History of the Peruvian Inca Orchid
Also called Peruvian Hairless dogs, the Peruvian Inca Orchid was kept by rulers of the Incas at the time of the Spanish conquest in the 1540’s. It is actually thought that the breed was around as early as 300 C.E., as images of the dogs have been found on pre-Incan pottery.
Description of the Inca Orchid
The most desireable of these dogs is the hairless variety. While some may have hair on the head and tail with other dogs being coated, Peruvian breeders seem to prefer the hairless ones. There are three size ranges with small being 9 to 18 pounds, medium 18 to 26 pounds and large 26 to 55 pounds.
Prospective owners should realize that the hairless puppy that they are about to adopt is basically naked. Therefore, the Inca Orchid should have a sweater and warm place in the winter and precautions should be taken to keep it from getting sunburned in the summer. Skin of the dog should be moisturized often using lanolin free lotion or oil. This breed is friendly and takes well to family life, being good with children and other pets. They are also protective of their owners.
The Orchid puppy has a life expectancy of 11 to 12 years. Along with a tendency to dry skin which will sometimes produce acne and blackheads if not properly cleaned and oiled, these dogs also tend to have dental problems. Many of the dogs in the United States can be traced back to about a dozen dogs that were imported originally from Peru, and interbreeding has worsened these tendencies.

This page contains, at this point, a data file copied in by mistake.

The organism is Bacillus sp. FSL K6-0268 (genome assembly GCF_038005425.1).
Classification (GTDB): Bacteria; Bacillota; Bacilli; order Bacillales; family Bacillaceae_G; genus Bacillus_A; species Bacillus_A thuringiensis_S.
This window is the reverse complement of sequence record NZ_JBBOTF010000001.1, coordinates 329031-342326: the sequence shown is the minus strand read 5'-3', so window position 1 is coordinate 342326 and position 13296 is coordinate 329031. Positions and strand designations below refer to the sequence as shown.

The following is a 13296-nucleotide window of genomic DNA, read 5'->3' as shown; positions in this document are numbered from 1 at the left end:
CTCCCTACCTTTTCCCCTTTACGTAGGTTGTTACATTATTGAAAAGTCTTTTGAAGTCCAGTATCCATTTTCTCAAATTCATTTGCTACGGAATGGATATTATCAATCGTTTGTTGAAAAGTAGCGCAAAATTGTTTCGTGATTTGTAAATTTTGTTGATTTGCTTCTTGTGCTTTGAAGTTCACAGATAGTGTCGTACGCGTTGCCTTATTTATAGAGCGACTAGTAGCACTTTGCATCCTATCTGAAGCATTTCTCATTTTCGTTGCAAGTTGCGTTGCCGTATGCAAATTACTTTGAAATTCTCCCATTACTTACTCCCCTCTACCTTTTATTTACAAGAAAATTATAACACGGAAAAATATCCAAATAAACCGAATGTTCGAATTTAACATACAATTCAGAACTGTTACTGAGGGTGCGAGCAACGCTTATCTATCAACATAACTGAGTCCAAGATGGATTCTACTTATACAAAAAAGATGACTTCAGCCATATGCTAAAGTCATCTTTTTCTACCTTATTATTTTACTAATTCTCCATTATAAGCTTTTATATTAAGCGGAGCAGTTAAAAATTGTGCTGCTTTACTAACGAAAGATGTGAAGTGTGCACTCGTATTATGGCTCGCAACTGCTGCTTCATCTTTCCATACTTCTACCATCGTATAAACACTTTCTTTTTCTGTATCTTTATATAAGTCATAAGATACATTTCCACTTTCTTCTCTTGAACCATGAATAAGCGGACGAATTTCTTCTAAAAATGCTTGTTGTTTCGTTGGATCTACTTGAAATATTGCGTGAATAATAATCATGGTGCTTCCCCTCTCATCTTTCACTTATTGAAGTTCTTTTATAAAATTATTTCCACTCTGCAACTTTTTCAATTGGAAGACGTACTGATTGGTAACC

Breeders and Puppies
The Peruvian Inca Orchid puppies are born on an approximate 2:1 ratio of hairless to coated. Many breeders, especially those in Peru tend to eliminate the hairless puppies. However, other breeders keep the coated ones around and encourage breeding with the hairless dogs to make the breed healthier. According to these breeders, without the coated dogs breeding with the hairless ones the health problems prevalent in the skin and dental areas of the dogs would become worse. Therefore the coated Inca Orchids are needed to keep the bloodline of the hairless ones strong.
The Peruvian Inca Orchid is an intelligent and sensitive breed. They take well to training and actually seem to want to learn and to obey their owner. They do not take well to harsh discipline and a slightly raised voice is enough to get their attention. Although they do not like to be left alone, they can be trained so that they don’t mind being alone for a while.
Due to the care needed for this breed, they are not well suited for the novice owner. If the owner is aware of how to care and train the Inca Orchid puppy, it will be well worth it, as they are faithful and loving animals.